Not-Your-Mama’s Food Court
New and improved South Bay shopping venues up the ante with exceptional food fare.
- CategoryEat & Drink
- Written byBonnie Graves
I am from New Jersey, which means I know a thing or two about malls—let alone Bon Jovi and The Boss. Malls are where you go to find the latest hot fashions from The Limited and Benetton, whilst wondering which metallic lipstick color best complements your two-tone Jordache jeans and aerosol Aqua-Netted bangs. Food is not a part of this equation, unless one wants to grab a quick Orange Julius or something.
My, how times, hairstyles and the venerable food court have changed. This month we took a look at two incredible South Bay dining destinations that are in fact located in malls. These aren’t your ordinary breed of malls, though, and along with updated retail shopping come updated dining options. Forget the grim kiosks with fluorescent lighting and filthy tables.
Both Del Amo Fashion Center in Torrance and The Point in El Segundo offer carefully curated food outlets that run the gamut from artisanal ice cream to sensational sushi to farm-fresh produce at your table. Say goodbye to hotdogs on sticks, limp french fries and microwaved pretzels … and get to know these two inspiring restaurants while you exercise that AMEX card.
The Point in El Segundo showcases a variety of excellent dining options: beloved Mendocino Farms, the aptly-named Smitten Ice Cream and burgers at Hopdoddy that may well supplant your In-N-Out habit, to name just a few. For me, though, it was the opening of Superba Food + Bread that got me psyched.
DITCH THE TRAY
Left: Superba’s stylish interior.
Friends of mine opened the first Superba Snackbar and Superba Food + Bread in Venice, and I was excited to see what owner Paul Hibler and his American Gonzo Food Corp. might bring to the South Bay. (He’s the guy that gave us Pitfire Pizza, by the way. You’re welcome.)
Everything at Superba is, well, superb. From the breezy, light-filled space to the unforced smiles on every employee’s face, Superba feels happy.
I arrived for a late breakfast with friends at 10:30 a.m., and the girls and I were still chatting (and digesting) at 2 p.m. From ladies who brunch to young families navigating strollers and high chairs to a lunch-rush of folks in work apparel, Superba handles them all with grace and warmth.
But it’s the food—oh that yummy food—that keeps all these disparate diners delighted. The day menu is casually divided into “Breakfasty” and “Lunchy” categories—no finite meal periods here, so you can experience the curry chicken salad that blew me away while your friend can go straight to purgatory with eggs.
It’s the freshness of what they’re serving, the inventiveness of the presentation, the artfulness of color on the plate that impresses. You can buy yellowish curry chicken salad at Bristol Farms in a little plastic takeout container, or you can eat the delicious version that Sous Chef Lynne Tolentino made for us. Executive Chef James Trees is blessed in this hire; Lynne came out and chatted with us, and she is a pure delight.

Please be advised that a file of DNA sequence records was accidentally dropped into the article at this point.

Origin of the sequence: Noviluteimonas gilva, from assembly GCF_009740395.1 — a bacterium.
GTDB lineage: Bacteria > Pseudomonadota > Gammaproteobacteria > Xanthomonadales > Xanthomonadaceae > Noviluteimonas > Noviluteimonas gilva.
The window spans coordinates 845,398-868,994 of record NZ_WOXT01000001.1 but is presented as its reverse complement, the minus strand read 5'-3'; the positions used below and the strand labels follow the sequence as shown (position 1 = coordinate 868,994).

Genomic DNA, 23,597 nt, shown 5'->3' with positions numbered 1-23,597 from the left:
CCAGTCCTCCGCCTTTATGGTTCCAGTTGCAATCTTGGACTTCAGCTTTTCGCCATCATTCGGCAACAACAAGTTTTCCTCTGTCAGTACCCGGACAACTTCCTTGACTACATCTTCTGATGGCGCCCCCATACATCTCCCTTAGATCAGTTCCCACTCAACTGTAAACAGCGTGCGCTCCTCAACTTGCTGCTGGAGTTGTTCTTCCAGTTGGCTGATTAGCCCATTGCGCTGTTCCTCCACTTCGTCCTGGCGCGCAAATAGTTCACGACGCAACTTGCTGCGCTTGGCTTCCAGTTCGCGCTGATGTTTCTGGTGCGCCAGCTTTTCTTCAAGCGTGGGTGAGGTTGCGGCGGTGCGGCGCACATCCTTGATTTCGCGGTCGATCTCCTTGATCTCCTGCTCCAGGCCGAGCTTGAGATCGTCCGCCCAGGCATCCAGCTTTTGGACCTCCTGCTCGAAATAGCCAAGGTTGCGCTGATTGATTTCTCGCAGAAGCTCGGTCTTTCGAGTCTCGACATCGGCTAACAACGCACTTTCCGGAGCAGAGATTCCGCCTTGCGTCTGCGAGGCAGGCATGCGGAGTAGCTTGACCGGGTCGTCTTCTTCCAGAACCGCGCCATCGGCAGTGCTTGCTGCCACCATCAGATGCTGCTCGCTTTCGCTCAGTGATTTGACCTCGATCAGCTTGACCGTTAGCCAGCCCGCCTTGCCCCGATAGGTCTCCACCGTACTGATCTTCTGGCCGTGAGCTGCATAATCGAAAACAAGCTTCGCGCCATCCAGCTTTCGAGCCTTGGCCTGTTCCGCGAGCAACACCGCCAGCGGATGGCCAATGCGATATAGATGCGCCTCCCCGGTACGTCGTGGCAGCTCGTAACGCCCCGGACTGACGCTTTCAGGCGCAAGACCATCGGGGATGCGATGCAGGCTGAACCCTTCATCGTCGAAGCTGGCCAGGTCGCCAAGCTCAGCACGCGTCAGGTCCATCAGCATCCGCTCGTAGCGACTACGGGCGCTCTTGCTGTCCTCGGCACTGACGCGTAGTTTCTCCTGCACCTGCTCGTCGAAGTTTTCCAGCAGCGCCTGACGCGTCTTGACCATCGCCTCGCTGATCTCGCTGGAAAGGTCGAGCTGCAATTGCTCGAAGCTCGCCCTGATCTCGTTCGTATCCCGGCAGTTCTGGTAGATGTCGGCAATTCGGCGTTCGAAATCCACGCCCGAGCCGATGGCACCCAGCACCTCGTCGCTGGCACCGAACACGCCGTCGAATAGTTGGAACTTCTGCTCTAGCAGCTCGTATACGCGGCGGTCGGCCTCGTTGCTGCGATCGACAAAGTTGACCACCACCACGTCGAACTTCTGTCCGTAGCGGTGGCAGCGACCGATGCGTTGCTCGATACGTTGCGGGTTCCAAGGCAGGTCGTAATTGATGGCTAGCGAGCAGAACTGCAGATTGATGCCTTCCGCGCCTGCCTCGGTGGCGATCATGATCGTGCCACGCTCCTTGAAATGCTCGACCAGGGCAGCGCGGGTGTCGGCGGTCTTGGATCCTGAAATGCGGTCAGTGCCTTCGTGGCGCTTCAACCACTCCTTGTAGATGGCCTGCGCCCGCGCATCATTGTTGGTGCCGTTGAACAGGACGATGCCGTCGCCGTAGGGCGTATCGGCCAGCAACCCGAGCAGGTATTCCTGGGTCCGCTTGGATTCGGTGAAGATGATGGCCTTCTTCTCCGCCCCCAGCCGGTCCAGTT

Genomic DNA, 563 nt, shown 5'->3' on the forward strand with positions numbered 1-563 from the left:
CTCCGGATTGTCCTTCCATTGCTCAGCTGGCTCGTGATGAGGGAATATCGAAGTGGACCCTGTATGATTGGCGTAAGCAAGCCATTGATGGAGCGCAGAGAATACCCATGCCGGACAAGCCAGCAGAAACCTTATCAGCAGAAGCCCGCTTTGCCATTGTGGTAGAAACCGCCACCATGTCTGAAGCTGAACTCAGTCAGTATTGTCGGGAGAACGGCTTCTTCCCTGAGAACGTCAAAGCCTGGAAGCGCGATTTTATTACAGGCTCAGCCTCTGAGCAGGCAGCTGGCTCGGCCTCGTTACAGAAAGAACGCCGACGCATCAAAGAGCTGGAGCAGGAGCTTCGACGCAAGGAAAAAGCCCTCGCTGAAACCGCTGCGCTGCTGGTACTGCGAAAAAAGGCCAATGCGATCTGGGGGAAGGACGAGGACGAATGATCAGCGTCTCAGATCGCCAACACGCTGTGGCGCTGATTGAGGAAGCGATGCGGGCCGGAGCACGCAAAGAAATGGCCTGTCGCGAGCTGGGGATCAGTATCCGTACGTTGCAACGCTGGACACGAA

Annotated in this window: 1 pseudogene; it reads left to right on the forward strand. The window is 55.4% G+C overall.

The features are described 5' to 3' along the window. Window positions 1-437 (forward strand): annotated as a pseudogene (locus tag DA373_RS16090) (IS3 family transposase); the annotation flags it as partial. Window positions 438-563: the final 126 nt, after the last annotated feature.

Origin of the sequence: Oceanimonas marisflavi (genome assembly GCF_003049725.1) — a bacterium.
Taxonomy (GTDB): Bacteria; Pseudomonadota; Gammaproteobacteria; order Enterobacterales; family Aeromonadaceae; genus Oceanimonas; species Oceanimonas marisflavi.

Patina-trained and passionate about what she cooks, Lynne and I talked about the explosion of great restaurants in the South Bay and why she’s happy to be a part of it. With talent like this behind the stoves—let alone the finest pastries and breads made in Los Angeles—Superba Food + Bread deserves the successes it is already enjoying.
It should be on your weekly “must-visit” list. Stop in for a morning bomboloni pastry or for a glass of great wine at happy hour or for a lingering lunch if you have the time and the stomach capacity. (Portions aren’t shy.)
In similar spirit is Great Maple, located at Del Amo Fashion Center in Torrance. Much larger in scale than Superba, everything about Great Maple is spot-on. From the gorgeous Parisian décor that cheekily evokes a lost Torrance “rue” to the absolutely flawless service staff to the bacon-festooned maple donut served warm from the oven, this restaurant rocked.
I knew nothing about its ownership or back-story in this case … and came away not just satiated but impressed. Great Maple is the kind of restaurant I would have opened, had I actually married that cute New York chef guy. It’s warm and inviting, with just enough Francophilia to keep this writer delighted.
Menu highlights from Great Maple included the aforementioned donut, which should qualify as the eighth venal sin in and of itself, and two classic lunch sandwiches. The Great Maple French dip and the “Tuileries” turkey burger disappeared alongside some addictive Parmesan truffle fries; at $20 and $18 respectively, these lunch sandwiches aren’t inexpensive but are frankly more than big enough to split for two.
In keeping with the France-meets-Torrance metaphor, the wine list offers some fantastic pours from lesser-known appellations like Nimes and Corbières. I must also give a shout-out to the house-made lavender-infused lemonade—so so so yummy—and to our wondrous waitress Vanessa, whose flawless mise-en-place and warm service would be equally at ease in a Michelin-starred restaurant.
In an area historically known more for Toyota and Japanese markets, le Great Maple is its own little appellation of sorts—an outpost of fresh California fare with lovely French grace notes that will have me driving down there again and soon. Come for the shopping, but stay for Great Maple at Del Amo.
Superba Food + Bread
830 South Sepulveda, Suite 100 in El Segundo
21434 Hawthorne Boulevard in Torrance
Easy, effortless and iconic, South Bay’s golden era of surf gives us stylish summer vibes.
“In my sorority, I noticed how many times women borrowed dresses from their friends instead of making a new purchase, due to high cost or difficulty finding the perfect dress for the occasion,” said Emily McDonald, who moved to Manhattan Beach three years ago after finishing school at USC.